bands.

Where Ψ l obeys to the following properties:

Ψ 1 = ø,

L+1

l=1 Ψ l [1, N ],

L+1

l=1

Ψ l = ø

(4)

The capacity per band of user l given a number of sub-bands N is:

C l,N =

1

cardl )

| 2

iΩ

l log 2 1 + P

l

i

| h i

l

N

0

(5)

Where Ω l represents the set of the remaining idle sub-bands sensed by user l, namely:

Ω l = i [1, N ]

Ψ k

k=1

l

(6)

For a given number of sub-bands N , the optimal power allocation which maximizes the transmission rate of user l is the solution of the optimization problem:

P

l

1

,

max

cardl )

,P

l

C l,N ,

for

l [1, L]

subject to the average power constraint:

1

cardl )

i

P

l

0,

iΩ l

i

P

l

= 1,

(7)

The resulting optimal power control policy is derived in (1). Notice that the maximum number of users L allowed by such

system must satisfy the condition that cardL ) = 0.

Let us now derive the spectral efficiency of such a system. The spectral efficiency per band of user l is given by:

Φ l,N

=

1

i

| h i

l

N .

iΩ

l log 2 1 + P

l

| 2

N

0

(8)

By multiplying and dividing (8) by cardl ), we obtain 3 :

Φ l,N =

C 1,N ,

cardl )

N

.C l1,N ,

if

l = 1

for

l [2, L]

(9)

As expected, when l = 1, the spectral efficiency without cognition is equal to the primary user capacity C 1,N . We define Δ l,N as the band factor gain of user l for N sub-bands, namely:

Δ l,N cardl )

N

,

for

l [1, L]

(10)

In other words, the band factor gain represents the fraction of the band unoccupied at user l. The spectral efficiency per band of user l can therefore be expressed by:

Φ l,N =

Δ 1,N .C 1,N ,

Δ l,N .C l1,N ,

if

for

l = 1

l [2, L]

(11)

and the sum spectral efficiency of a system with N sub-bands per user is given by:

Φ sum,N =

L

l=1

Φ l,N

(12)

IV. ASYMPTOTIC PERFORMANCE

Let us now study the achievable performance when devices operate in a wide-band context (i.e. N → ∞). The instanta- neous capacity of user l for a finite number of sub-bands in (5) becomes 4 :

C l,=

0

log 2 1 + P l (t).t

N

0

.e t dt,

for

l [1, L]

(13)

Where P l is subject to the average constraint:

0

1

γ

0

N 0

t

+

.e t dt = 1

(14)

and γ 0 is the Lagrange’s multiplier satisfying 5 :

0

1

γ

+

γ 0 .N 0

e t dt N 0 .E i (γ 0 .N 0 )=1

(15)

3 Notice that since the primary user enjoys the entire bandwidth, we have:

card1 ) = N. 4 All theoretical results as well as the methodology adopted in this paper can be translated immediately into results for any other probability distribution function of the channel model. In this way, the term e t in (13) will be replaced by the appropriate probability distribution function.

5 E i (x)

+

x

e

t

t

is

dt.

the

exponential

integral

function

defined

as:

E i (x)

=

Moreover, the capacity of user l can be computed for l =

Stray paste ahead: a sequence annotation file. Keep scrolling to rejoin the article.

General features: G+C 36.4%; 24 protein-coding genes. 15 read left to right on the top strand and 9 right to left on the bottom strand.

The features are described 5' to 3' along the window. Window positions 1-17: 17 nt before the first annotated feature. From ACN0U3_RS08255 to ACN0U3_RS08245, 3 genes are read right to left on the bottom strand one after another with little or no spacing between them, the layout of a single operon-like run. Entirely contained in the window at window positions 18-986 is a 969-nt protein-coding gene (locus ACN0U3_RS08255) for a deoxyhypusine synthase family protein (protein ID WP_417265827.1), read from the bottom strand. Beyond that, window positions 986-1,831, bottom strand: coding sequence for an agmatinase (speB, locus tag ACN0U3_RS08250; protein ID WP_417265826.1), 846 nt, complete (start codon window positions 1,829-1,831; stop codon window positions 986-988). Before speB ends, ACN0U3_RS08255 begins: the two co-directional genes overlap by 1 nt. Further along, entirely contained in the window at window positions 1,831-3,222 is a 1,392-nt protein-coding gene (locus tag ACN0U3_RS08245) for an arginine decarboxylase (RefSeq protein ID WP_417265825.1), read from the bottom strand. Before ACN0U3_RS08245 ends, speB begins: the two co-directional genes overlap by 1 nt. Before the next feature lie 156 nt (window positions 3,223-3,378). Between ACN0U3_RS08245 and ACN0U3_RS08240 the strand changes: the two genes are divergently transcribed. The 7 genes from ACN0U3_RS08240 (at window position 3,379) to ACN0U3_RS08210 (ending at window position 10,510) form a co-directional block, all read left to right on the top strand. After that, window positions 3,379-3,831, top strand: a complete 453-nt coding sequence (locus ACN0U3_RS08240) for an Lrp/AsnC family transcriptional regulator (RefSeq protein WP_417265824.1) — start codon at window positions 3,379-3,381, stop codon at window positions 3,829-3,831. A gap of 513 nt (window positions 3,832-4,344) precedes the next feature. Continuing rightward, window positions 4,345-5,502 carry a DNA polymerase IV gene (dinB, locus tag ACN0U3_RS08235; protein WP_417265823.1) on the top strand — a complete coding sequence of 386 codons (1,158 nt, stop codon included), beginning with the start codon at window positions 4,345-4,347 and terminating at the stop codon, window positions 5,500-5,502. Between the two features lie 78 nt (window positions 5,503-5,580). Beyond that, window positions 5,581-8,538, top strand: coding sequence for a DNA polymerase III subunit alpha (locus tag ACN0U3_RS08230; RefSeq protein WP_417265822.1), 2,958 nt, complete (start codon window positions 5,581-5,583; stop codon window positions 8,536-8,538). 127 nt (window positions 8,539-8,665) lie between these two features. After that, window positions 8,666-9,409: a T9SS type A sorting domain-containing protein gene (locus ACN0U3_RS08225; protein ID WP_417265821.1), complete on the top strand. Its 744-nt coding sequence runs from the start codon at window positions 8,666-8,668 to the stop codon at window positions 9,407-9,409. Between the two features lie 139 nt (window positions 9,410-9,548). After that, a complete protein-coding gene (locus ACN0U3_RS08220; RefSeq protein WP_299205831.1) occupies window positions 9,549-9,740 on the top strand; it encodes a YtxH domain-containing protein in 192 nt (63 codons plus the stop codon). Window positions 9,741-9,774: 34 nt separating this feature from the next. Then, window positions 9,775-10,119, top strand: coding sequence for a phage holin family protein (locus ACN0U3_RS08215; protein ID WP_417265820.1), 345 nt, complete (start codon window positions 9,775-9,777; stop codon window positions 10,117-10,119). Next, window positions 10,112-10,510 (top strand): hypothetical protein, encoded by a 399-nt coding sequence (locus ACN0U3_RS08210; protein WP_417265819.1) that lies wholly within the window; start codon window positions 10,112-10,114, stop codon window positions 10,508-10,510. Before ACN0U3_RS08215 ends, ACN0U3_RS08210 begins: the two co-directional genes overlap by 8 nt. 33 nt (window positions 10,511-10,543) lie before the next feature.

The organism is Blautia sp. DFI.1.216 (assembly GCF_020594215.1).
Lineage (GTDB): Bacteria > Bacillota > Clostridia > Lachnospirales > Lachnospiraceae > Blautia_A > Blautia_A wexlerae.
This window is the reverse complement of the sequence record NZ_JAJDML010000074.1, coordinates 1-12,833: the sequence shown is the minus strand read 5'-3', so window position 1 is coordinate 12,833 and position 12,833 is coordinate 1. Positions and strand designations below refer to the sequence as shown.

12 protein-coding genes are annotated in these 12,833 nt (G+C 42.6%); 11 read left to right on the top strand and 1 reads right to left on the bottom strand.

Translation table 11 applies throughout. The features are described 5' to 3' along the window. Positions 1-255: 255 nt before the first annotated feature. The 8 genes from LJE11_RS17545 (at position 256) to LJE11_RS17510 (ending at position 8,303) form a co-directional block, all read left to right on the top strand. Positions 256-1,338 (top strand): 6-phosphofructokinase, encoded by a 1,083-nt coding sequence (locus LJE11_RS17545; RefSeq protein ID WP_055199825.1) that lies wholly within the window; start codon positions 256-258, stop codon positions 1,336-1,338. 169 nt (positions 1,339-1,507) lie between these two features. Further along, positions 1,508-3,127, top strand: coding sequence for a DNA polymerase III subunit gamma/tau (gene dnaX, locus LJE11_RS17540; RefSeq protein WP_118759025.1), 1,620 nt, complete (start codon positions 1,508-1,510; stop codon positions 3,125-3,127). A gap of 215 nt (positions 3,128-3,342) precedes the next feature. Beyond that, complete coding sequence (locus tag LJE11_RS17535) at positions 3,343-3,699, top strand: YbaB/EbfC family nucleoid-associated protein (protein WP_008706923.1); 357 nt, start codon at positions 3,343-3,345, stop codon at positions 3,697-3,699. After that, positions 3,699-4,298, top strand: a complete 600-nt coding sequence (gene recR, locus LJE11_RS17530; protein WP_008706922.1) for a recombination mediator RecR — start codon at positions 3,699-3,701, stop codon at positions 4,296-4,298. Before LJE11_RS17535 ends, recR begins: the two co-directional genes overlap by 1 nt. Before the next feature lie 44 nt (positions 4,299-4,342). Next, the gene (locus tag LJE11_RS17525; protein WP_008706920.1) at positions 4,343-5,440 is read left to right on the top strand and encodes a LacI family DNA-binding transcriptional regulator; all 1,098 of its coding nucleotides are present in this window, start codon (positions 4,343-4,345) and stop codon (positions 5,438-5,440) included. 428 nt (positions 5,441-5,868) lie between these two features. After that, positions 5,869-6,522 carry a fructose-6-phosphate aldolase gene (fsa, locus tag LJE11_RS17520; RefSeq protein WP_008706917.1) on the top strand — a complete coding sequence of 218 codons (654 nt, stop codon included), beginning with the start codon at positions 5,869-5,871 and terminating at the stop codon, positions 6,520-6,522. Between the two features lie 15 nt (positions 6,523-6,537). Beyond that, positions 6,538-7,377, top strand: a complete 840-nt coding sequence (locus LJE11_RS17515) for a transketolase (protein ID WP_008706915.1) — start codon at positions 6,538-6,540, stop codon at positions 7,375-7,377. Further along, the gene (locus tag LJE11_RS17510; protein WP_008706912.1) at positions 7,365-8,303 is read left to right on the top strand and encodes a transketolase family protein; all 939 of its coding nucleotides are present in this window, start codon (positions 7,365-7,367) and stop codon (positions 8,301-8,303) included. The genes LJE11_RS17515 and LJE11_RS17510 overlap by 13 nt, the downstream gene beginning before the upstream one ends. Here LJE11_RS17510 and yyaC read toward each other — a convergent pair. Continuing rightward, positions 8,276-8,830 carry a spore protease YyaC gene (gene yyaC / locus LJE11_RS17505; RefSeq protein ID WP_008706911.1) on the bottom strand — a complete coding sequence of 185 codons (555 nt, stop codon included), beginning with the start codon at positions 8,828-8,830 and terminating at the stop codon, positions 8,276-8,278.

The overall asymptotic sum spectral efficiency for a system

1,

,

L as follows:

with L users is therefore:

C l,

=

0


=

 

N

0

 

.e t dt

log 2

 

1

N 0

.t

1 +

γ

0

t

 

N

0

log 2 1 + P l (t).t

γ 0 N 0

=

γ

N 0 log 2

0

γ 0 .N 0 .e t dt

t

1

= ln(2) .E i (γ 0 .N 0 )

⎞ ⎠ .e t dt

(16)

In order to characterize the achievable performance of such system in terms of spectral efficiency, we define the capacity within the frequency bandwidth W, namely [8]:

C l, (W) =

W

2

W

1

W

2

log 2 1 + P l (f). |H l (f)| 2

N

0

df

(17)

By identifying expression (13) with (17), we obtain a char- acterization of the frequency variation f as function of the channel gains t, namely:

f = W.e t + W ,

2

(18)

Similar to our approach in the previous section, we define the band factor gain Δ as the fraction of the band sensed idle from user l to user l + 1 over the total bandwidth W for an infinite number of sub-bands:

(19)

Where Δf represents the frequency interval where the fading gain in (18) is below a certain threshold equal to γ 0 .N 0 . By deriving the appropriate vacant band Δf when t [0, γ 0 .N 0 ] in (18), we obtain:

l [1, L]

Δ Δf

W

,

(20)

Accordingly, the asymptotic spectral efficiency of user l is given by:

Δ = 1 exp (γ 0 .N 0 )

Φ l,=

C 1, ,


Δ .C l1, ,

if

l = 1

for

l [2, L]

(21)

Similar to the case where the number of sub-bands is fixed, when l = 1, the spectral efficiency without cognition is equal to the primary user capacity C 1, . In particular, it is of major interest to quantify the spectral efficiency gain Δ in order to show the interest behind using cognitive radio terminals with respect to classical systems (without cognition). To do so, following the same procedure and going from user 2 to L, we obtain the expression of the asymptotic spectral efficiency as function of C 1, :

(22)

Φ l,= Δ l1

.C 1, ,

for

l [1, L]

Φ sum,

=

L

l=1

Φ

l,

L1


=

k=0

Δ k

C 1,

= 1 Δ L 1 Δ

1

.C 1,

(23)

Thus, the sum spectral efficiency obtained by considering cognitive communications is greater than or equal to the spectral efficiency without cognition C 1, . Such a result justifies the increasing interest behind using cognitive radio terminals in future wireless communication systems since the sum spectral efficiency of such systems performs always better than classical communication systems (without cognition). On the other hand, by substituting C 1, by its expression in (16), we obtain the final expression of the achievable sum spectral efficiency in such a system:

1

1 Δ L

(24)

ln(2) . 1 Δ